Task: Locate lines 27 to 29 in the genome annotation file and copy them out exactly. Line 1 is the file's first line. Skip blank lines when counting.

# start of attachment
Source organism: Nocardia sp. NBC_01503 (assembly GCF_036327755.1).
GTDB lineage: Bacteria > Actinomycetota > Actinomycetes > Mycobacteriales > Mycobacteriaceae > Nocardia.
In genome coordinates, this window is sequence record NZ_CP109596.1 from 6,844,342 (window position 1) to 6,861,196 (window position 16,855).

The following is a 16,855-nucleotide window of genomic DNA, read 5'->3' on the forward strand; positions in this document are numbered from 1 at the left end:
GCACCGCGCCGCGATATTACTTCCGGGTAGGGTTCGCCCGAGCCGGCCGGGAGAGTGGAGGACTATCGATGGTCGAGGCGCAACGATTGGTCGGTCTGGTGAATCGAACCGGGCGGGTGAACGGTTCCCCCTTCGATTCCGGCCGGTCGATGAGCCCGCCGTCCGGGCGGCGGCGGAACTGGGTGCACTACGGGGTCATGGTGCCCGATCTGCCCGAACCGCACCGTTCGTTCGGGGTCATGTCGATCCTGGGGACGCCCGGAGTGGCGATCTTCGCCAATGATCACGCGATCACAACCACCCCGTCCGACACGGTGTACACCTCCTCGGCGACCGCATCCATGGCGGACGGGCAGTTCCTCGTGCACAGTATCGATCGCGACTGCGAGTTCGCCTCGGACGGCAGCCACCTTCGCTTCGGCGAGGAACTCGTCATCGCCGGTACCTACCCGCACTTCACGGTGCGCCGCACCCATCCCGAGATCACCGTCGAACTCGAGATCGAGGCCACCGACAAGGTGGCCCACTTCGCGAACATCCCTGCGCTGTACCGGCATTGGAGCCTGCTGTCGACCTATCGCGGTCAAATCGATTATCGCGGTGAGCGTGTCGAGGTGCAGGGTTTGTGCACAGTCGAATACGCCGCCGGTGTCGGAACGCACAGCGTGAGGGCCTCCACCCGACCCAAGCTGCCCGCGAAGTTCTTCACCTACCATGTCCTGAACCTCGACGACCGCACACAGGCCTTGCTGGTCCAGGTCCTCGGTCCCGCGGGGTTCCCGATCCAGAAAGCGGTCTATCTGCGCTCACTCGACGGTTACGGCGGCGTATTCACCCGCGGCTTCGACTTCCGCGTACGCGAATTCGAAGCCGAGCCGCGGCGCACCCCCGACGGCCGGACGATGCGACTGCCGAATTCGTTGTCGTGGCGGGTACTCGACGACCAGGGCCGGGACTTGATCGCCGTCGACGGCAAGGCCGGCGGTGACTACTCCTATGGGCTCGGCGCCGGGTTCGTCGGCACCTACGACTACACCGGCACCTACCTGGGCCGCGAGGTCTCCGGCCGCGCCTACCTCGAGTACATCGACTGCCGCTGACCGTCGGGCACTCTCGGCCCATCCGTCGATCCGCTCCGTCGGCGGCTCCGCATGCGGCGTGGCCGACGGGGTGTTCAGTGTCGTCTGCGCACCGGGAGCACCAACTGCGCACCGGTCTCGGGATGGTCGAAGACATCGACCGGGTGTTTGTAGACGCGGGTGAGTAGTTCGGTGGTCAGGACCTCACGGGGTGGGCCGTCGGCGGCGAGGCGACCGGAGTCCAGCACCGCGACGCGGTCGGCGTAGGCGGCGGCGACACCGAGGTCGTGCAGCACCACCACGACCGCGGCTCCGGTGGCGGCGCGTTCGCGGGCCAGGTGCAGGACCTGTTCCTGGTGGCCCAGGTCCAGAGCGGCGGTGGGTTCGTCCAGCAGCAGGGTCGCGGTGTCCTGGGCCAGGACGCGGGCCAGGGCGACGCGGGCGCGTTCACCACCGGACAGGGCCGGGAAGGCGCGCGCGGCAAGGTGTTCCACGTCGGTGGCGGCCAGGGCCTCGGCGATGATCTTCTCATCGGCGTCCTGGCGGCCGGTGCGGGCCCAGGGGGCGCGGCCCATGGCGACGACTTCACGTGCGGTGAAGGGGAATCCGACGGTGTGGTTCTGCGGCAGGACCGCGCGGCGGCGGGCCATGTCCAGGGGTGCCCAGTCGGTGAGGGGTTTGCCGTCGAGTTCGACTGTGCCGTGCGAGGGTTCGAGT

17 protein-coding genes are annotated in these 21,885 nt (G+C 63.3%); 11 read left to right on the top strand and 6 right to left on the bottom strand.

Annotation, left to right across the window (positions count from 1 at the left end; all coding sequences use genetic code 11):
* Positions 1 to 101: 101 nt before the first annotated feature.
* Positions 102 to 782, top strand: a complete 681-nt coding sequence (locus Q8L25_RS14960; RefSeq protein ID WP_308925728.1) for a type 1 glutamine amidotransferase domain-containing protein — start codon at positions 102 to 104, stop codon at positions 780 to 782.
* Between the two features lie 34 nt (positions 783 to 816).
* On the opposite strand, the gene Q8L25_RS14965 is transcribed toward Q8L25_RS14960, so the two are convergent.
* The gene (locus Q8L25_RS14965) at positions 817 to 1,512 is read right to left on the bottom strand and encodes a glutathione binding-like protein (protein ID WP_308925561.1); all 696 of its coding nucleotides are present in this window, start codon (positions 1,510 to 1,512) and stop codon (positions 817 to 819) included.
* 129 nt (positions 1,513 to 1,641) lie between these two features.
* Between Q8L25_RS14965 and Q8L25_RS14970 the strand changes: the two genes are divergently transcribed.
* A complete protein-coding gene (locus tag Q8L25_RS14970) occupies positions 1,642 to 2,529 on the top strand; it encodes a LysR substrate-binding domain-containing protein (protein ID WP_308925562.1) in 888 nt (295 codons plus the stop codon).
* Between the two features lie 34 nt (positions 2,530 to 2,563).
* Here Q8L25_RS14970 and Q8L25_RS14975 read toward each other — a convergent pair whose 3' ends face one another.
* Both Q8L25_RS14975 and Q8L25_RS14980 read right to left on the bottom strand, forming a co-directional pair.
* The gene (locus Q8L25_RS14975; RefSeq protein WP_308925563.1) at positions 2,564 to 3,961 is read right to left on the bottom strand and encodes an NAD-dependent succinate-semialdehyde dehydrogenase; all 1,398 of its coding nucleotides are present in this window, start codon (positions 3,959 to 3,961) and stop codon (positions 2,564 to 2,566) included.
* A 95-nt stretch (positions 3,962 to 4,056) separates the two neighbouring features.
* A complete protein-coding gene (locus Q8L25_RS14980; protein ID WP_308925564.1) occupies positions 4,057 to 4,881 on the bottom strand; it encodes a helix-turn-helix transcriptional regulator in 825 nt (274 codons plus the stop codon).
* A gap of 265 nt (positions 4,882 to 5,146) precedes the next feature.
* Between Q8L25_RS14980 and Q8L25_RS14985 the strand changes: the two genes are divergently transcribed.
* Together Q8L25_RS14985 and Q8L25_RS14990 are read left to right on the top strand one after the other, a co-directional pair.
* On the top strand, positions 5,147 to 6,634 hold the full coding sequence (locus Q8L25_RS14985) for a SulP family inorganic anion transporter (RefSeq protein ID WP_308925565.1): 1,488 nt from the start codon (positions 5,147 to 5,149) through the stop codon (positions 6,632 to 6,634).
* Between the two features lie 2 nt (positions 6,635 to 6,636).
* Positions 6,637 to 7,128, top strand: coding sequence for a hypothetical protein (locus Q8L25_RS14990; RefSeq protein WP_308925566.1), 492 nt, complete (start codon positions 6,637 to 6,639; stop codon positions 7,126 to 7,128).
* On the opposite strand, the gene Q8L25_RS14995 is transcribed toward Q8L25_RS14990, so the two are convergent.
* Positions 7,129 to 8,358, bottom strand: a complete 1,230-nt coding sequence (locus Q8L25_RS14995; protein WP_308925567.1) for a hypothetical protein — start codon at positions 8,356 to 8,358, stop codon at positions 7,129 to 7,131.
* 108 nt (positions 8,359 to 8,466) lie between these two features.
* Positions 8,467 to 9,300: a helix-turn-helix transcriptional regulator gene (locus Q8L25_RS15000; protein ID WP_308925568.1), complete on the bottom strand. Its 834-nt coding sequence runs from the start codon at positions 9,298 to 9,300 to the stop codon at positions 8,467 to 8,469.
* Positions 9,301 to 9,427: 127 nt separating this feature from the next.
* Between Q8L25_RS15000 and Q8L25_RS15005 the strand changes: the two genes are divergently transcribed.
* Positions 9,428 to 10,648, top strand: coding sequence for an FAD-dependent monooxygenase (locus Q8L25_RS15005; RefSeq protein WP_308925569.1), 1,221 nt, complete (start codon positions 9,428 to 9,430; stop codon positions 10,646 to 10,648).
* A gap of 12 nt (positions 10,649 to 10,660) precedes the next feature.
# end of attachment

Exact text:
* Positions 6,637 to 7,128, top strand: coding sequence for a hypothetical protein (locus Q8L25_RS14990; RefSeq protein WP_308925566.1), 492 nt, complete (start codon positions 6,637 to 6,639; stop codon positions 7,126 to 7,128).
* On the opposite strand, the gene Q8L25_RS14995 is transcribed toward Q8L25_RS14990, so the two are convergent.
* Positions 7,129 to 8,358, bottom strand: a complete 1,230-nt coding sequence (locus Q8L25_RS14995; protein WP_308925567.1) for a hypothetical protein — start codon at positions 8,356 to 8,358, stop codon at positions 7,129 to 7,131.